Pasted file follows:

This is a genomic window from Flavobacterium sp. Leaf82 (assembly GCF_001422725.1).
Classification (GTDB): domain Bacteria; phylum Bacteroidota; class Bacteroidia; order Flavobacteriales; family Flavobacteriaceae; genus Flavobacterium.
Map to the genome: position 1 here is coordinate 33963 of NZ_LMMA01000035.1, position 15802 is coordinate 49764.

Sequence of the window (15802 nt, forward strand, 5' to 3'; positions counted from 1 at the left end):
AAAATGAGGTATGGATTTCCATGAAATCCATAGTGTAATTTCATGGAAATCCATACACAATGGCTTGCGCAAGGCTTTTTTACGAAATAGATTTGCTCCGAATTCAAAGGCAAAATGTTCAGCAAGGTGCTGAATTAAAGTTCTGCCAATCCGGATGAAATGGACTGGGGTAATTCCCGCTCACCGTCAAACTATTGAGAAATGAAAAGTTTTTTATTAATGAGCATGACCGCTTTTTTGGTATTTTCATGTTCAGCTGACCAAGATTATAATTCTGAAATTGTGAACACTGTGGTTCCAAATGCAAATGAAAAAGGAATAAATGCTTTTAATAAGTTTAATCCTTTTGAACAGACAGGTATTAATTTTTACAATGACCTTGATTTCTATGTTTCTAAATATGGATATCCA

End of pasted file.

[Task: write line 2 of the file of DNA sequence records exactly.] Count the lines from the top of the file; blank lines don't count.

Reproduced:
Classification (GTDB): domain Bacteria; phylum Bacteroidota; class Bacteroidia; order Flavobacteriales; family Flavobacteriaceae; genus Flavobacterium.